Billy James Henry
Billy James Henry told me this island was made of fallen angels. “I could show you right now,” he said. Nodded toward the mountain.
He could show me everything. Latin in the shells. Giants in the trees. “Fallen angels in the very spot you’re standing, yessir.” He’d seen it all.
Half his head was shaved. Greased wisps of hair ponied up, a tight sheen. He peered over his shades, eyebrows raised, like a presiding judge.
Billy James went into his truck and brought over a bag of jumbo cottage cheese.
Showed me a moonstone he found.
Told me the trees were rotting from the inside.
Showed me a pipe he made.
Told me all the shells were cracked. “See,” he pointed.
Billy James did not speak, he whispered. Made you lean in. He talked fast, too, like a cattle auctioneer, and he never stopped. When he turned to walk away, he only made it a step, maybe two, before whirling around to say something else. “I’m telling you, man.”
“Everybody says they know where the king is buried, but I actually, really do,” said Billy James and pointed at his inked wrist. King of Spades.
He said Latin was everywhere: in spiraling shells, in eyelids, in nutritional facts. “Do you read Latin?” I asked. He shook his head no. “But I’m learning Hebrew.”
“This is the tallest mountain in the world,” said Billy James. And right then I might’ve believed anything and everything. Because, you know what, it was the tallest mountain in the world. Twice as tall as Everest. And it only seemed right that angels would fall onto the tallest mountain and that the tallest mountain would be half-buried by the largest ocean in the world.
Next day I was grilling some dogs, when I heard a voice. “Hope I didn’t scare you last night.” And there was Billy James.
He hiked up his shorts which sagged below his knife bone hips and bent down to plug something in. Maybe he was shaving, I thought to myself. But no, it was a power tool. He revved it and smiled and then really revved it. “Never know round here.” I didn’t, but Billy James knew.
Billy James knew everything under the sun, but acted otherwise when I told him about Nebraska: how it used to be an ancient ocean, how today’s farmers harvested clicks more than corn, how a century-long drought marooned the last king on a faraway island, how every August, angels dusted the crops.
Billy James listened to my story, the first I’d ever told, and then we were quiet. The silence between us felt long and sharp, neither of us courageous enough to shed it. Then Billy James stood up, dusted off his bum and invited me to dinner. I was touched.
It was a wonderful dinner party. To my left was a Dead King with kelp for hair. To my right was a Fallen Angel on crutches. Across from me, a robed Latin Scholar debated Billy James’ interpretation of a shelled prescription. I looked out into the ocean, saw monster waves batter the coastline, and realized where I was.
The plan was to go to the river and drink all the beers.
“But first,” said Peach. “I gotta fix my brake pads.” Peach jacked up the van and shimmied un-der. I worried about his white jeans. Well, once-white. I went into the discount grocery store and bought us a case of beer, a bottle of tequila, and a pound of strawberries. I cracked one, two beers and stooped around while Peach jiggered the pads into alignment or whatever.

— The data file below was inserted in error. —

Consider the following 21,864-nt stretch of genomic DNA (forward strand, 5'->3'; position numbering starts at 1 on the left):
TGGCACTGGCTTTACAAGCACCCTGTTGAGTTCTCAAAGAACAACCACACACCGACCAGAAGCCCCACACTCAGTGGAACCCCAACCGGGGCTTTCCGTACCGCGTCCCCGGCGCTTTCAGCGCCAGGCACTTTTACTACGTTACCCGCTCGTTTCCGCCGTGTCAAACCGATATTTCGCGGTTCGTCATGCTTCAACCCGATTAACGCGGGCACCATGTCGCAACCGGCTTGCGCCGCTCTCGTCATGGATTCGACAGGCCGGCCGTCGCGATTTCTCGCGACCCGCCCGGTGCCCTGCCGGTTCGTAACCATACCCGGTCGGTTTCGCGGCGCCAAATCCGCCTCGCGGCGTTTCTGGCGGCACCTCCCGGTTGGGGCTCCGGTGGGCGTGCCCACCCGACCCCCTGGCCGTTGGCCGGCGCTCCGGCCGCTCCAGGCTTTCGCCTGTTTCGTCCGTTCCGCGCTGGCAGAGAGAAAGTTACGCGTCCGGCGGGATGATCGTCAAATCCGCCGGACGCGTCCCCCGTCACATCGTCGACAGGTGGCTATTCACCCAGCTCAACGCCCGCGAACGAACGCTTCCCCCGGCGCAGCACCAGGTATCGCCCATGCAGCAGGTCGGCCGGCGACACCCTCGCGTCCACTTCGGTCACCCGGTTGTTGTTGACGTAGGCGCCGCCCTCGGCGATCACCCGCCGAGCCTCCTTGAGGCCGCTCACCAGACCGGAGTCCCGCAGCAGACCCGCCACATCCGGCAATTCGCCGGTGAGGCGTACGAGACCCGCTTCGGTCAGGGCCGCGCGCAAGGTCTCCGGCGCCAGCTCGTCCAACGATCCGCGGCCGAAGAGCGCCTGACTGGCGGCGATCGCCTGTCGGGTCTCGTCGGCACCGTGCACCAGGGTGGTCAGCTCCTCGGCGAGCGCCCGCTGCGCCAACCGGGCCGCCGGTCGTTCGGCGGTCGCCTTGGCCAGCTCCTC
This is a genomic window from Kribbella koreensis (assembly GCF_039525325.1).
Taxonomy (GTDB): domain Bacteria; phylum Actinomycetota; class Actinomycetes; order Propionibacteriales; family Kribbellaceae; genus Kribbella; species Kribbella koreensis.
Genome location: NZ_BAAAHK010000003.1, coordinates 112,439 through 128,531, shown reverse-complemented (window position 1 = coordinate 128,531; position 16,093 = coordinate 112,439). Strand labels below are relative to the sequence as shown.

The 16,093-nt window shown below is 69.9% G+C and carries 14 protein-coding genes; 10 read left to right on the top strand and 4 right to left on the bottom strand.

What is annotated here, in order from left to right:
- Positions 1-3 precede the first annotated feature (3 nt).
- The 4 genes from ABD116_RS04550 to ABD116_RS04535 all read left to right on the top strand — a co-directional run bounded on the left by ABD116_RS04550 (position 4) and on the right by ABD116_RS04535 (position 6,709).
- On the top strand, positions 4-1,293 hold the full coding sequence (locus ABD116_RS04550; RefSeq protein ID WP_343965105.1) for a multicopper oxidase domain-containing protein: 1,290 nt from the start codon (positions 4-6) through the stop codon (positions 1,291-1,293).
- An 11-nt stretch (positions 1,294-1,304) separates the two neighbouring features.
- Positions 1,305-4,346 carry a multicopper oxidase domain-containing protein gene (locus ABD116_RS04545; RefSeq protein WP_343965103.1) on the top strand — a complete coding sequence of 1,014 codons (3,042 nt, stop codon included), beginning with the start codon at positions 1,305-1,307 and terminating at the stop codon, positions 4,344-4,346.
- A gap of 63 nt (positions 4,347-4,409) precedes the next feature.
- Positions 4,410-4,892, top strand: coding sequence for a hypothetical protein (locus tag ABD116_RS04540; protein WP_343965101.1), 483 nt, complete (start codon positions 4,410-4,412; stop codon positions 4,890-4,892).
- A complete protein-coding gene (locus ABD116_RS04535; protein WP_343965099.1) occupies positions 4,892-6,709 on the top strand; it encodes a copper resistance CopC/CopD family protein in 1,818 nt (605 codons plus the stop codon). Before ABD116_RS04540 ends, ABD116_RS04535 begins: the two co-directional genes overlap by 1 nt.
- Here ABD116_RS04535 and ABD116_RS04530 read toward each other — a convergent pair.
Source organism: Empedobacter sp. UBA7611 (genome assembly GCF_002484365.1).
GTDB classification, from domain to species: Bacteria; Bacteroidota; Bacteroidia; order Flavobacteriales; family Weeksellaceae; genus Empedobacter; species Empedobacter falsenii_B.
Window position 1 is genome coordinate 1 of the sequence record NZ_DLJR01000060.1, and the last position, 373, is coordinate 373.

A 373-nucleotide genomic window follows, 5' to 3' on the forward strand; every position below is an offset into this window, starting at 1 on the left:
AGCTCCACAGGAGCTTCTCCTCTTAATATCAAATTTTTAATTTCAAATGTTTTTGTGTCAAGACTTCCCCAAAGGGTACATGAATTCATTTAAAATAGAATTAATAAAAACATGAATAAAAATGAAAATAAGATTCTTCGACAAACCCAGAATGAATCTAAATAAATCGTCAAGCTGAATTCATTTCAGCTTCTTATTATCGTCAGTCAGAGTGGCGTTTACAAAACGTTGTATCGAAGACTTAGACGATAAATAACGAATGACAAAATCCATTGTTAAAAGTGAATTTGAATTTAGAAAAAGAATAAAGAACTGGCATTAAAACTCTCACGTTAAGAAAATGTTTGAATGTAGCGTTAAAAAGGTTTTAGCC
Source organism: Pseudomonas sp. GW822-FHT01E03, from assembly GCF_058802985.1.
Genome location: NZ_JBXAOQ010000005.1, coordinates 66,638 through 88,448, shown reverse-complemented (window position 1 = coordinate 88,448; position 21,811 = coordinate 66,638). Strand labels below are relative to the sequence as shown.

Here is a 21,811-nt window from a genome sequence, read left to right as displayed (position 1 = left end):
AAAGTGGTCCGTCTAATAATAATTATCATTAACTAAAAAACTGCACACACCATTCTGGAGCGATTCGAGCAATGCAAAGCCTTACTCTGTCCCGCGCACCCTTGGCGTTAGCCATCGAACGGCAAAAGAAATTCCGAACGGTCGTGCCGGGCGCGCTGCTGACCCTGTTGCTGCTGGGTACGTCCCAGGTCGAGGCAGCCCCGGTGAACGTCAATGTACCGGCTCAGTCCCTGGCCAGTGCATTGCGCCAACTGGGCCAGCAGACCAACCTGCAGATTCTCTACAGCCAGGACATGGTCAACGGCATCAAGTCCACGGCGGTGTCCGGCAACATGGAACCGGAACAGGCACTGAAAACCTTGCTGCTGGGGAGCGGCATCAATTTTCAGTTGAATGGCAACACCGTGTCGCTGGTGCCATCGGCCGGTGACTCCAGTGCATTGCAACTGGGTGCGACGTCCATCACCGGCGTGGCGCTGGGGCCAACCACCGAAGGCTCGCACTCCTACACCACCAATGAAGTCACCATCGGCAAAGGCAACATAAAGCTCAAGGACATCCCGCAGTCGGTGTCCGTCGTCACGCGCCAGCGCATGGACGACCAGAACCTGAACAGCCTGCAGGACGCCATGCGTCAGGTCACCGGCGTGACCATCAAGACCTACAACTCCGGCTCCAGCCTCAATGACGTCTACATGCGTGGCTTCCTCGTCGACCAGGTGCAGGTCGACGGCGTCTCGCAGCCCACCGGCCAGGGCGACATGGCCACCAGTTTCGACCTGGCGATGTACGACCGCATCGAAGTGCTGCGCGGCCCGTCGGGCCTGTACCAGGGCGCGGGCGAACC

Peach lived out of his van, drank Coors light, and worked on pot farms. It was dry season so there was no work to be had. But Peach wasn’t bothered none.
Before I could finish my first beer, Peach said, “Fuck it” and skated off to wash his hands. His mask, once mountain dew green, was as dirty as his white jeans. Both were immaculate and cool as shit.
* * *
I first met Peach Christmas day. Each winter, Peach sojourned from buckets of sunshine out West to his family farm, a dozen or so miles outside of town.
Anyway, there was a house show in a basement not far my friend’s and that’s where I met Peach. His getup was unforgettable. He wore a grimy all-white track suit crusted with lord knows and a white KC Royals hat with a mangled brim. He wore his hair long and his nails long-er. A strong look.
4am and I was still dancing with Peach and I may or may not have been in love.
I saw him again, to my delight, at karaoke a few nights later. He was wearing the exact same thing. He didn’t remember me.
* * *
We hopped in the van, river bound. Peach fished out a screwdriver from the glove compartment and jammed it in the side of the driver’s wheel and shifted out of park. “Let’s take a quick stop by American Cancer,” Peach said and humped out of the lot. American Cancer was a thrift shop, but I wished it was American Healthcare: mangy and cheap. I bought an oversized button-up, perfect for barbecues. I was ready for the river. I was ready for all the beers. I was ready for something to end.
En route, Peach told me about a town called Samoa he once called home. Samoa was where someone famously captured Big Foot on camera: mid-stride, head cocked to meet the photogra-pher’s protruding eye.
Peach told me his Samoa neighbor was a bounty hunter and Big Foot was on the top of his list. Asked if he believed in Big Foot, Peach said, “Oh yeah, he’s out there. He’s probably every-where.”
“But the best part about Samoa, is it’s too small to have a cop.” And to that we cheers’d and downed another road soda.
* * *
Down by the river, a fat, squinting chihuahua sauntered by. “Hello, Gordo,” said Peach. “Gordi-to, mi amor.” Gordo’s tongue was way too big for his mouth and hung out the side, like a loose cigarette. Gordo was an old pup. His tushy was nearly bare of hair and his tail was feathered with slight wisps—a beige peacock in winter.
Peach was good with dogs. I asked him how. “It’s simple,” he said. “I’m a dog recognizer. I’m a dog. You’re a dog. Let’s go.”